1951: 17 (11%)
1961: 23 (14%)
1971: 21 (13%)
1981: 20 (13%)
1991: 19 (12%)
2001: 10 (6%)
2011: 49 (31%)
Not surprisingly, the biggest single vote, just under a third, was for the present day. As I said in the comments to the original post, this is quite understandable, as from a narrow point of view the range and quality of beer available in pubs is better than ever before, as are the top end of pubs in a more general sense. However, given the way in which the pub trade has contracted and come under increasing assault from the anti-drink lobby, to my mind that is a somewhat blinkered and parochial viewpoint. It remains to be seen how long beer enthusiasm can continue unscathed by neo-Prohibitionism. I suspect the first crack in the edifice will come on Wednesday next week when Osborne imposes a punitive tax on beers over 7.5% ABV.
Votes were fairly evenly spread over the other years, with, somewhat surprisingly, 2001 recording the lowest total. Personally my vote went to 1981 – perhaps not unexpectedly as that was the first year in the series when I was actually a pub customer, and people very often look back on the days of their youth with enthusiasm. All-day opening was still to come, but what you didn’t have, you didn’t miss. The period since about 1974 had seen a huge expansion in the availability and profile of cask beer (if not in total sales) and we were only just after the all-time peak of beer sales in pubs. Food in pubs had also hugely improved over the past decade. I’m convinced that 1970-80 was when the real pub food revolution took place. Many pubs that have since been wrecked by refurbishment were still in their original state, and there was still a sense of serendipity about pubgoing – pubs, in general, had not yet become self-conscious in their appeal to particular market segments. In different parts of the country you would get a totally different selection of beers.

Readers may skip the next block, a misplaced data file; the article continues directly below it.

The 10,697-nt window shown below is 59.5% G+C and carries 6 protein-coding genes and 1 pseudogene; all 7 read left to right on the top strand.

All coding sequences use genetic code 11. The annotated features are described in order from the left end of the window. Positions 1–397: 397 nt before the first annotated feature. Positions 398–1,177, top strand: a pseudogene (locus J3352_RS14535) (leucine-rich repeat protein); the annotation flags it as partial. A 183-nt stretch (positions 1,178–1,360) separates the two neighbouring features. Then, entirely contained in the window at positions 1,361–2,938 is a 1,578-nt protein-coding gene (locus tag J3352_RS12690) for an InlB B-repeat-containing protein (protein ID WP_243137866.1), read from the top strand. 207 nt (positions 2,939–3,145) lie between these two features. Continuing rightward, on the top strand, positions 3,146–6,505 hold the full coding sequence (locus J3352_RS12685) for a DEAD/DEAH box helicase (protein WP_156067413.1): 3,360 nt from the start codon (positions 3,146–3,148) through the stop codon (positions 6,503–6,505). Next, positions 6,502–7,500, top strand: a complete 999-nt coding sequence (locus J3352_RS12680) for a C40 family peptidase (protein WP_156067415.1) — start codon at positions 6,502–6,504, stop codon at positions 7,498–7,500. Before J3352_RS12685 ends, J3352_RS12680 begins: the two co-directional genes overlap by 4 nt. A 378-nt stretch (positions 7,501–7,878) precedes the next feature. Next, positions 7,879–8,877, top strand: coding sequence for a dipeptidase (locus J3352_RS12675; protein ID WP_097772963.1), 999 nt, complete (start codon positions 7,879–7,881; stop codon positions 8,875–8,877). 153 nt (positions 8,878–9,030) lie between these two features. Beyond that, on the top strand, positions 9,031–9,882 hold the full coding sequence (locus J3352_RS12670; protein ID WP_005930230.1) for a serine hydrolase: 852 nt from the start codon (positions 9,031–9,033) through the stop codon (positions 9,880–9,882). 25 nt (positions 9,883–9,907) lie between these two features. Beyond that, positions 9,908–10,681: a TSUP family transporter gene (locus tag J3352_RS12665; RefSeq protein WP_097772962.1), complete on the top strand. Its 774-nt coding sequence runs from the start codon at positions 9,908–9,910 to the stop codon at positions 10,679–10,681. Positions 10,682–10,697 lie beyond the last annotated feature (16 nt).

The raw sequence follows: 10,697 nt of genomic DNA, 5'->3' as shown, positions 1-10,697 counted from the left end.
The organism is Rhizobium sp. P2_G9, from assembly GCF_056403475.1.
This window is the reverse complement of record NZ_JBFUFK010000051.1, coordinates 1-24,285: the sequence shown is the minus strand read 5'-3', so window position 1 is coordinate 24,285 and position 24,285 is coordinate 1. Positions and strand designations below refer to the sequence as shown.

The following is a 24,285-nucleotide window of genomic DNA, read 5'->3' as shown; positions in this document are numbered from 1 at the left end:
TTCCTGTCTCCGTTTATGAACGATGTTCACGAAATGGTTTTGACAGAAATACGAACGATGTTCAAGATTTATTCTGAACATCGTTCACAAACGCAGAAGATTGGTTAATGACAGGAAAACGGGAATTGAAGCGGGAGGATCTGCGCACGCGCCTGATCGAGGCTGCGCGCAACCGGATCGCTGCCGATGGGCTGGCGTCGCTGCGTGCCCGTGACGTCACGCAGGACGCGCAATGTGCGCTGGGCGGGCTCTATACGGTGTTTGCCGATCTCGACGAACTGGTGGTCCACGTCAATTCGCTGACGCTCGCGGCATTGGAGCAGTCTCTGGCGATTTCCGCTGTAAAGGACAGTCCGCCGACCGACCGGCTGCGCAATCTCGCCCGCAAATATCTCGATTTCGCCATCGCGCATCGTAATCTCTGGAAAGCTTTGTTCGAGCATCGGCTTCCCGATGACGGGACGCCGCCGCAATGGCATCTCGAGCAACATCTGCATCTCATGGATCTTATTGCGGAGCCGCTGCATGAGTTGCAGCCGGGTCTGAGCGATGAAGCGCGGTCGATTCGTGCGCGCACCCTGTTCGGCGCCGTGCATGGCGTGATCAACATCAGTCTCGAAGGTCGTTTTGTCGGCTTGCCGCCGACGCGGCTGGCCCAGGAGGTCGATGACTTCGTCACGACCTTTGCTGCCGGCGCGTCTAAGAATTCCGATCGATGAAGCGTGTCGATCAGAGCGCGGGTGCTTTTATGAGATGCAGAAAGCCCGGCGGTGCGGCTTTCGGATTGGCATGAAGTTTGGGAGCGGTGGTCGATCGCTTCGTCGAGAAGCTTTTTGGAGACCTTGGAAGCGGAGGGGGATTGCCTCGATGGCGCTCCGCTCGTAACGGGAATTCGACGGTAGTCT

1961, which was the overall runner-up, also has a lot of appeal as pubs then would have seen a great improvement since 1951, but most of the old breweries of the pre-merger era would still have been in operation. Plus the breathalyser was still six years off. However, from a present-day point of view pubs might have been unwelcoming to casual customers and I suspect what food there was would have been a bit grim.
1991 had the benefit of all-day opening, although few pubs were yet doing much to take advantage of it, plus the rise of the first wave of micro-breweries, but by then some of the sense of innocence and discovery had been lost and the “lager lout” hysteria presaged the beginning of the anti-drink campaign. I still can’t see the advantage of 1971 over either 1961 or 1981, as you have experienced the 1960s takeover mania and the rise of keg beer, while the expansion of real ale availability in the second half of the 1970s was still to come. All the same, a lot of people voted for it.
The one thing that really sticks in my mind from 1981 is just how busy pubs were then, for so much of the time they were open.